- Market volatility: The price fluctuations, to the downside, might be too much. And that would require you to keep infusing additional maintenance margin to keep the position open. In case the initial margin doesn’t feel enough, the platform might liquidate your position.
- Opportunity costs: Even though you might consider beefing up the maintenance margin portion to keep the position open, the infused money could be used elsewhere to profit from a more rewarding trait.
- Funding payments: Assume you are a long holder in a market with a positive funding rate. In that case, you need to pay funding fees to the short sellers, albeit a very small portion. Keeping the position open indefinitely might pile up the funding fees.
These are the reasons why despite the perpetual tag, people have ready risk management strategies in place in order to close positions in case the tables turn.
CEX or DEX for playing the perpetual game?
Needless to say, Perpetual Futures certainly qualify as a reward crypto trading instrument. And while several centralized exchanges offer credible and high-volume perpetual trading pairs, DEXs are also upping their perpetual game, seeing volumes to the tune of $230 billion from January 2023 to early May 2023.
Yet, Binance continues to lead the market in terms of Perp share.
How to trade a perpetual futures contract
Now that we have looked into the theory associated with perpetual futures contracts let us understand the trading pointers that you might find while enlisting on a platform like OKX or Binance to kickstart your futures trading career:
Leverage and margin: why they matter
Before you start trading perpetual futures, you should know that trading platforms offer high leverage on these financial products. While this might help you maximize profits, letting you control a large number of assets for a smaller sum of money, leverage trading also increases the potential for loss.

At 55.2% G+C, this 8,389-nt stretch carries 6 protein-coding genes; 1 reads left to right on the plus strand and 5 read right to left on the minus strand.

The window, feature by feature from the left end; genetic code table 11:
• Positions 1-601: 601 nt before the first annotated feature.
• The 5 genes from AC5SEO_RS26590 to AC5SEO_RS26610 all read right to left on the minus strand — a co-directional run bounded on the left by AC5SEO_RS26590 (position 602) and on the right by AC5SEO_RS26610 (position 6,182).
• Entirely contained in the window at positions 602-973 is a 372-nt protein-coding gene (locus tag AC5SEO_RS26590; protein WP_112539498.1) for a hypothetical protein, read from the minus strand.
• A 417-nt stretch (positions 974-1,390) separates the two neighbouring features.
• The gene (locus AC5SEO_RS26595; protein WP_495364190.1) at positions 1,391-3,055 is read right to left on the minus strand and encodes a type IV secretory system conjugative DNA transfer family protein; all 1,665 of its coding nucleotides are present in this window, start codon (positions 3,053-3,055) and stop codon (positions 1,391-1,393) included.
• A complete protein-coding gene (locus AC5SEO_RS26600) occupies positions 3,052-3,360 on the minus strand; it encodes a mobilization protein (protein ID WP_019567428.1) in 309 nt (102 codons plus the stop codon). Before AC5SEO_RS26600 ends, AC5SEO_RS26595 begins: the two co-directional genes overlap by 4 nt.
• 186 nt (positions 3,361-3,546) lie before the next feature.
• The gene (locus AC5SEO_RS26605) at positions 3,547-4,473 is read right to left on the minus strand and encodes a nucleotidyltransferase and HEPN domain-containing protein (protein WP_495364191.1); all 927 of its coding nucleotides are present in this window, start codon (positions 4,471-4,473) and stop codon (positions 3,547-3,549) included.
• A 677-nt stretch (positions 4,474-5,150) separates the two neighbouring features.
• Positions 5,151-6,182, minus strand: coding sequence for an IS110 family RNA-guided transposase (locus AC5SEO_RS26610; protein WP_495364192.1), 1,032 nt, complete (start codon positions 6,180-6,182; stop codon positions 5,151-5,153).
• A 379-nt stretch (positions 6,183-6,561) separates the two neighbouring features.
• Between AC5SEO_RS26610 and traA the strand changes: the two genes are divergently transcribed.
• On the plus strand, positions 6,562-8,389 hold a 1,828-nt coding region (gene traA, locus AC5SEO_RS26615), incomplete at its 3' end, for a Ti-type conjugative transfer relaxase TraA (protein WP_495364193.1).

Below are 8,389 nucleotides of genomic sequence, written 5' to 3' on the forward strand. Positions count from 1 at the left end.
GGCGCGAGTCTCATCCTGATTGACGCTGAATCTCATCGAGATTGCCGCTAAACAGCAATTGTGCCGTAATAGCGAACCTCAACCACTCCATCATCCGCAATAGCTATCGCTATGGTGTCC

Therefore, whenever you plan on trading perpetual futures, it is necessary to check and decide how much leverage you want to play with.
Here is what the BTC-USDT Perpetual dashboard at OKX looks like:
It is the amount of leverage that determines the initial and maintenance margin associated with a perp. While the platform determines the amount of leverage it will give, the margin is more like a “good faith” deposit of collateral from the user to justify the leverage. Simply put, the margin is the fund limit you must have even to open a leveraged trading position.
For instance, if you have $100 in your trading account, you might open a perp position valued at $1,000, considering that the platform is offering 10x leverage.
Higher leverage needs a low margin, whereas low leverage needs more margin. Say the platform you are using is offering a 3x leverage instead of 10x, and you still want to open a perp position of $1,000. Then, you would need to have $333 in your trading account (higher margin) instead of $100.
Did you know? Specific trading platforms allow you to choose between Cross and Isolated margins. Cross margin identifies using all your portfolio funds as collateral for a perp whereas Isolated margin refers to the use of a specific type of fund as collateral or margin.
The liquidation risk
While leverage is a profit-enhancing trading tool, it does come with its share of pitfalls. Here is an example.
Assume you have $300 in your account, and you want to open a perpetual futures position at a 100x leverage. You plan on going long, assuming BTC prices will rise. Also, the funding rate is positive due to the bullish sentiment, which means you, the long holder, will need to pay out funding fees.
Now let us understand the margin needs for this situation. To enter a position worth $30,000 (1 BTC hypothetically), the initial margin requirement would be $300.